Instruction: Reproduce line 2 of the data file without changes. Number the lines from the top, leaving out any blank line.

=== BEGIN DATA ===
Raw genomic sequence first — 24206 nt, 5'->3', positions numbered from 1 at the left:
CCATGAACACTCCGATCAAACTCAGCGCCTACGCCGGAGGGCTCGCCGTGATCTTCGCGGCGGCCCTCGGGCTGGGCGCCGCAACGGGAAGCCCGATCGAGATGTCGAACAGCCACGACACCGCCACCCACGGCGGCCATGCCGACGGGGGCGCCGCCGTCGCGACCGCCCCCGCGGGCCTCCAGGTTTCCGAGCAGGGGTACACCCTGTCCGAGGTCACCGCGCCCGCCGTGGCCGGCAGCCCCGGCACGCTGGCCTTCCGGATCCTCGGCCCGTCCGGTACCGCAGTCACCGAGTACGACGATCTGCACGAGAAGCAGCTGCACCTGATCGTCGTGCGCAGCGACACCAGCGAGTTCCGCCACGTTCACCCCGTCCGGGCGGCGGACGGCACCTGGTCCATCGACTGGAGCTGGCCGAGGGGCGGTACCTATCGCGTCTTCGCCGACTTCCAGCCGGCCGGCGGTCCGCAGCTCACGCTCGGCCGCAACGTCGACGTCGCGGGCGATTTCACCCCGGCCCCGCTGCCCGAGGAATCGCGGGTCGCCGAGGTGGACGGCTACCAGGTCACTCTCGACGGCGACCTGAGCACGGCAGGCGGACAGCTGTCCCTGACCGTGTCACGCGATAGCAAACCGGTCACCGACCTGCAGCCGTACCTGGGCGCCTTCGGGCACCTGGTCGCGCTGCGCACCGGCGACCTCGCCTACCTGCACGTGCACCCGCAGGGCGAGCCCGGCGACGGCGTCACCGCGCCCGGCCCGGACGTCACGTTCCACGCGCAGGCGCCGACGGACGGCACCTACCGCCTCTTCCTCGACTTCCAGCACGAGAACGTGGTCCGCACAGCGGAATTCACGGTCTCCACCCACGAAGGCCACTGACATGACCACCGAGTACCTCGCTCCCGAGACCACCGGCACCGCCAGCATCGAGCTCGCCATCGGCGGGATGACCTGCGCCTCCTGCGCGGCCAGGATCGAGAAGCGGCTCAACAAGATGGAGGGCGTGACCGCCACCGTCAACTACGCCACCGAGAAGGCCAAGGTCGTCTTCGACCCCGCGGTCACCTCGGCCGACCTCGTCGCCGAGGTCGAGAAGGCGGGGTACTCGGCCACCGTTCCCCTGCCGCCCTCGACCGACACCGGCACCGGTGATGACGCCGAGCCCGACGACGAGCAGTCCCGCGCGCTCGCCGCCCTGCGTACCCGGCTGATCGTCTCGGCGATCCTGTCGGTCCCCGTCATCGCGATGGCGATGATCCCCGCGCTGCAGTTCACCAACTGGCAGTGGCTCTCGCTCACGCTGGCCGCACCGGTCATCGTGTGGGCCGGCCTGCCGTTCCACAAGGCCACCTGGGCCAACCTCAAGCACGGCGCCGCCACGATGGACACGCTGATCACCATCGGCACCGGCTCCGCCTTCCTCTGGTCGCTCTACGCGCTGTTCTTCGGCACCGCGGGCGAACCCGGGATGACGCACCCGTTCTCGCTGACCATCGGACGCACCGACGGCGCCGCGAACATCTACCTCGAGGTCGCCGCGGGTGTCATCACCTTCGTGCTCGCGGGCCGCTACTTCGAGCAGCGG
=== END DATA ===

CCATGAACACTCCGATCAAACTCAGCGCCTACGCCGGAGGGCTCGCCGTGATCTTCGCGGCGGCCCTCGGGCTGGGCGCCGCAACGGGAAGCCCGATCGAGATGTCGAACAGCCACGACACCGCCACCCACGGCGGCCATGCCGACGGGGGCGCCGCCGTCGCGACCGCCCCCGCGGGCCTCCAGGTTTCCGAGCAGGGGTACACCCTGTCCGAGGTCACCGCGCCCGCCGTGGCCGGCAGCCCCGGCACGCTGGCCTTCCGGATCCTCGGCCCGTCCGGTACCGCAGTCACCGAGTACGACGATCTGCACGAGAAGCAGCTGCACCTGATCGTCGTGCGCAGCGACACCAGCGAGTTCCGCCACGTTCACCCCGTCCGGGCGGCGGACGGCACCTGGTCCATCGACTGGAGCTGGCCGAGGGGCGGTACCTATCGCGTCTTCGCCGACTTCCAGCCGGCCGGCGGTCCGCAGCTCACGCTCGGCCGCAACGTCGACGTCGCGGGCGATTTCACCCCGGCCCCGCTGCCCGAGGAATCGCGGGTCGCCGAGGTGGACGGCTACCAGGTCACTCTCGACGGCGACCTGAGCACGGCAGGCGGACAGCTGTCCCTGACCGTGTCACGCGATAGCAAACCGGTCACCGACCTGCAGCCGTACCTGGGCGCCTTCGGGCACCTGGTCGCGCTGCGCACCGGCGACCTCGCCTACCTGCACGTGCACCCGCAGGGCGAGCCCGGCGACGGCGTCACCGCGCCCGGCCCGGACGTCACGTTCCACGCGCAGGCGCCGACGGACGGCACCTACCGCCTCTTCCTCGACTTCCAGCACGAGAACGTGGTCCGCACAGCGGAATTCACGGTCTCCACCCACGAAGGCCACTGACATGACCACCGAGTACCTCGCTCCCGAGACCACCGGCACCGCCAGCATCGAGCTCGCCATCGGCGGGATGACCTGCGCCTCCTGCGCGGCCAGGATCGAGAAGCGGCTCAACAAGATGGAGGGCGTGACCGCCACCGTCAACTACGCCACCGAGAAGGCCAAGGTCGTCTTCGACCCCGCGGTCACCTCGGCCGACCTCGTCGCCGAGGTCGAGAAGGCGGGGTACTCGGCCACCGTTCCCCTGCCGCCCTCGACCGACACCGGCACCGGTGATGACGCCGAGCCCGACGACGAGCAGTCCCGCGCGCTCGCCGCCCTGCGTACCCGGCTGATCGTCTCGGCGATCCTGTCGGTCCCCGTCATCGCGATGGCGATGATCCCCGCGCTGCAGTTCACCAACTGGCAGTGGCTCTCGCTCACGCTGGCCGCACCGGTCATCGTGTGGGCCGGCCTGCCGTTCCACAAGGCCACCTGGGCCAACCTCAAGCACGGCGCCGCCACGATGGACACGCTGATCACCATCGGCACCGGCTCCGCCTTCCTCTGGTCGCTCTACGCGCTGTTCTTCGGCACCGCGGGCGAACCCGGGATGACGCACCCGTTCTCGCTGACCATCGGACGCACCGACGGCGCCGCGAACATCTACCTCGAGGTCGCCGCGGGTGTCATCACCTTCGTGCTCGCGGGCCGCTACTTCGAGCAGCGG